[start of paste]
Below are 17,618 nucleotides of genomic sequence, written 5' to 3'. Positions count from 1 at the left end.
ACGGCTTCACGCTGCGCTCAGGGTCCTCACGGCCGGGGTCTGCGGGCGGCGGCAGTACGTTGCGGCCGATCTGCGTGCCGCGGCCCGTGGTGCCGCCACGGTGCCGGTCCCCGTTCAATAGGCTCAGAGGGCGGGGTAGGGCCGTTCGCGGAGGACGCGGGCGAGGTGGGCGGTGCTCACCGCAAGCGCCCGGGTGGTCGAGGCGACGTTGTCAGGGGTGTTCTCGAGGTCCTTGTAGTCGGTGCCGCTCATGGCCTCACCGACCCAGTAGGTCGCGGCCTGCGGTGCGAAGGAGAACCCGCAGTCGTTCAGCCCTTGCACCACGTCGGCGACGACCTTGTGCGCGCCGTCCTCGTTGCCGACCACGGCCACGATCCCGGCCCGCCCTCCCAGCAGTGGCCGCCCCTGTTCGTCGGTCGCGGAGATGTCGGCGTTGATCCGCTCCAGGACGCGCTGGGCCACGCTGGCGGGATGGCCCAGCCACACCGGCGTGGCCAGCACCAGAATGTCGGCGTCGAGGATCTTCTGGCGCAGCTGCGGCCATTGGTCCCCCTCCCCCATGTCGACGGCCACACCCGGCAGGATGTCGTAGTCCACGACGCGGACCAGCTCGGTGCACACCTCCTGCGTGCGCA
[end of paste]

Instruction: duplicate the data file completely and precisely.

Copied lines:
Below are 17,618 nucleotides of genomic sequence, written 5' to 3'. Positions count from 1 at the left end.
ACGGCTTCACGCTGCGCTCAGGGTCCTCACGGCCGGGGTCTGCGGGCGGCGGCAGTACGTTGCGGCCGATCTGCGTGCCGCGGCCCGTGGTGCCGCCACGGTGCCGGTCCCCGTTCAATAGGCTCAGAGGGCGGGGTAGGGCCGTTCGCGGAGGACGCGGGCGAGGTGGGCGGTGCTCACCGCAAGCGCCCGGGTGGTCGAGGCGACGTTGTCAGGGGTGTTCTCGAGGTCCTTGTAGTCGGTGCCGCTCATGGCCTCACCGACCCAGTAGGTCGCGGCCTGCGGTGCGAAGGAGAACCCGCAGTCGTTCAGCCCTTGCACCACGTCGGCGACGACCTTGTGCGCGCCGTCCTCGTTGCCGACCACGGCCACGATCCCGGCCCGCCCTCCCAGCAGTGGCCGCCCCTGTTCGTCGGTCGCGGAGATGTCGGCGTTGATCCGCTCCAGGACGCGCTGGGCCACGCTGGCGGGATGGCCCAGCCACACCGGCGTGGCCAGCACCAGAATGTCGGCGTCGAGGATCTTCTGGCGCAGCTGCGGCCATTGGTCCCCCTCCCCCATGTCGACGGCCACACCCGGCAGGATGTCGTAGTCCACGACGCGGACCAGCTCGGTGCACACCTCCTGCGTGCGCA